National Guard units gathered in a central Louisville parking garage and a heavy vehicle known as a wrecker was seen driving into town, social media images showed.

“Tonight I expect more people to hit the streets. I expect the police to continue to antagonize and provoke. Hopefully and prayerfully, no one gets hurt tonight,” said Timothy Findley Jr., 41, a leader of the Justice & Freedom Coalition and a pastor with the Kingdom Fellowship Christian Life Center in Louisville.

Police said some protesters damaged businesses, jumped on a police vehicle, vandalized public works trucks serving as barricades, set garbage cans on fire and defied orders to disperse from what police determined were unlawful assemblies.

At least three stores were looted, police said.

Taylor’s death on March 13 drew little national attention at first but was thrust into prominence after Floyd’s death and with the help of celebrities such as Hollywood stars and basketball great LeBron James.

Demonstrations under the banner “Say her name!” have been held in Louisville for months.

Taylor, 26, an emergency medical technician and aspiring nurse, was killed in front of her armed boyfriend after the three officers forced their way into her home with a search warrant in a drug-trafficking investigation.

Kentucky Attorney General Daniel Cameron said the panel declined to bring any charges against two of the three policemen who fired into Taylor’s apartment because their actions were found to have been justified under Kentucky law as they returned fire after Taylor’s boyfriend shot at them, wounding one.

Police fired a total of 32 shots after the one round from Taylor’s boyfriend, Kenneth Walker, who said he fired a warning shot because he feared a criminal intrusion and did not hear police identify themselves.

(Reporting by Bryan Woolston in Louisville; Additional reporting by Peter Szekely, Nathan Layne, Maria Caspani and Daniel Trotta; Writing by Daniel Trotta; Editing by Alistair Bell and Cynthia Osterman)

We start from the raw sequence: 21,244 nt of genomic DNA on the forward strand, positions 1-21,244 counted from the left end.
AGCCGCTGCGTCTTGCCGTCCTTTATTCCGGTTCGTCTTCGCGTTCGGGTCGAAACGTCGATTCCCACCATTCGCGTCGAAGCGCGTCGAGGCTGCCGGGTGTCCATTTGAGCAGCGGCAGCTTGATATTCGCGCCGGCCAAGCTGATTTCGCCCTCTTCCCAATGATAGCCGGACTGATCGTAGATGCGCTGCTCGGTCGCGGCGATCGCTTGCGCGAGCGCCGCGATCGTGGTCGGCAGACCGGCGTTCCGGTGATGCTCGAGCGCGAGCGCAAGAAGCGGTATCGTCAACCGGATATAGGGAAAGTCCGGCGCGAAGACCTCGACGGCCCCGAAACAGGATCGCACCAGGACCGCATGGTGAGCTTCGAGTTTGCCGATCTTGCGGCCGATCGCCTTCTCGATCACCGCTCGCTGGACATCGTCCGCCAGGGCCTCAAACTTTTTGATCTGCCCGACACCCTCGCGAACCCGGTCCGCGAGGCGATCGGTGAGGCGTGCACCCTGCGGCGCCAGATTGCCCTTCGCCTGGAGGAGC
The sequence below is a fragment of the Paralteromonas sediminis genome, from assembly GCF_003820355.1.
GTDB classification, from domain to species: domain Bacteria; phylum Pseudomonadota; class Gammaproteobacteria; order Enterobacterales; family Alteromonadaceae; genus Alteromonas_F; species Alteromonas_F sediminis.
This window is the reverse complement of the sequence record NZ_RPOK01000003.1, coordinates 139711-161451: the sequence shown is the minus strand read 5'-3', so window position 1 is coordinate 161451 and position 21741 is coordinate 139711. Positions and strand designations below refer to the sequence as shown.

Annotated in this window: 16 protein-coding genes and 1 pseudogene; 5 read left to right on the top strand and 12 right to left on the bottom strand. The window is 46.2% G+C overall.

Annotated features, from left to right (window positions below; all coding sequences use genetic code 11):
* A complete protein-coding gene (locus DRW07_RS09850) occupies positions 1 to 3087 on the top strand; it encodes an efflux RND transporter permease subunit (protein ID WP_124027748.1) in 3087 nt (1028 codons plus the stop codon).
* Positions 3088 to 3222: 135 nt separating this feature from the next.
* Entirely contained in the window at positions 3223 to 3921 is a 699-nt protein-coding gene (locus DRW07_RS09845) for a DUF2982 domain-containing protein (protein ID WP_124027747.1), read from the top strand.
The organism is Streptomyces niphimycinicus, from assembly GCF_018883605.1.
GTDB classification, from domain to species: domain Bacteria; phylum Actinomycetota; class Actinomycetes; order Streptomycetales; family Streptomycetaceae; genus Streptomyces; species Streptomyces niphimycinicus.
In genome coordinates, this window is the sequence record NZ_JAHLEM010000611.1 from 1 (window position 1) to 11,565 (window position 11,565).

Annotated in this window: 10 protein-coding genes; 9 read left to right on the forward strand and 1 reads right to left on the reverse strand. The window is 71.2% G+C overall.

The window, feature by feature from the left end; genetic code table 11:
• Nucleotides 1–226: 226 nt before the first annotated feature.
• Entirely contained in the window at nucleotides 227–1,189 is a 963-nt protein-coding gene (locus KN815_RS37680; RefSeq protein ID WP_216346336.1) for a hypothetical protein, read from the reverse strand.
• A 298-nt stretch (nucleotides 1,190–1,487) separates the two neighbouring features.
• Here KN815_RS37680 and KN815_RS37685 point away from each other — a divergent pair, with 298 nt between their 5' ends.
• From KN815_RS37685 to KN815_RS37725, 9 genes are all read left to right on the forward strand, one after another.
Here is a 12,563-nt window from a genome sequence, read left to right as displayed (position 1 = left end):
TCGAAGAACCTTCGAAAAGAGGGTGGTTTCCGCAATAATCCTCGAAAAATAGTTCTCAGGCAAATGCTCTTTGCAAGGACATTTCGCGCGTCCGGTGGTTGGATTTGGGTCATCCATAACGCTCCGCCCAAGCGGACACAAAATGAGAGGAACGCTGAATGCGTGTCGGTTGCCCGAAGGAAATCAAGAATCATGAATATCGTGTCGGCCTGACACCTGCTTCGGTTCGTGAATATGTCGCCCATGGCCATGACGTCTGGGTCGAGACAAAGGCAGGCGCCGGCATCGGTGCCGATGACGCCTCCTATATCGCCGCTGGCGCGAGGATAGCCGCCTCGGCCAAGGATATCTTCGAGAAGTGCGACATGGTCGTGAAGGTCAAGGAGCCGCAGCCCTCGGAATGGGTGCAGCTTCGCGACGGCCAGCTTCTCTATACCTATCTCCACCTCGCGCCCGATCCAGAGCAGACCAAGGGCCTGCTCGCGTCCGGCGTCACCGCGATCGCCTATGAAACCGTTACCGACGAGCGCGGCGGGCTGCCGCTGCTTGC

Trump visits Kenosha, not to urge racial healing but to back police

By Jeff Mason

KENOSHA, Wis. (Reuters) – President Donald Trump defied requests to stay away and visited Kenosha, Wisconsin, on Tuesday, not to urge racial healing after a white officer shot a Black man in the back but to express support for law enforcement in a city rocked by civil unrest.

With the United States polarized over issues of racial injustice and police use of force, Trump is appealing to his base of white supporters with a “law and order” message as opinion polls show him cutting into the lead of his Democratic rival, former vice president Joe Biden.

Meanwhile Trump has largely overlooked the racial wounds caused by police use of force and played down the more than 180,000 U.S. deaths from the coronavirus pandemic.

The Republican president also threatened to send more federal officers into cities governed by Democratic mayors even if local officials objected, saying, “At some point … we’ll just have to do it ourselves.”

Trump did not visit Jacob Blake, who was paralyzed from the waist down after a white police officer fired at his back seven times on Aug. 23. He did not meet Blake’s family either, but did meet with his mother’s pastors.

He promised instead to rebuild Kenosha and provide more federal spending to Wisconsin, a political battleground state that Trump won narrowly in 2016 and badly needs to keep in his column as he seeks re-election on Nov. 3.

The president visited a burned-out furniture store that was destroyed in the upheaval and then a makeshift command center to praise National Guard troops who were called in to reinforce local police after several nights of peaceful protests gave way to looting, arson and gunfire.

“These are not acts of peaceful protest, but really domestic terror,” Trump told local business leaders in a high school gym.

Peaceful demonstrators have complained that violent agitators, often white, have hijacked their protests with property damage. But many have also sharply criticized the police, saying the United States needs to completely rethink its law enforcement practices.

“To stop the political violence, we must also confront the radical ideology. … We have to condemn the dangerous anti-police rhetoric,” Trump said, adding that without his help Kenosha would have “burned to the ground.”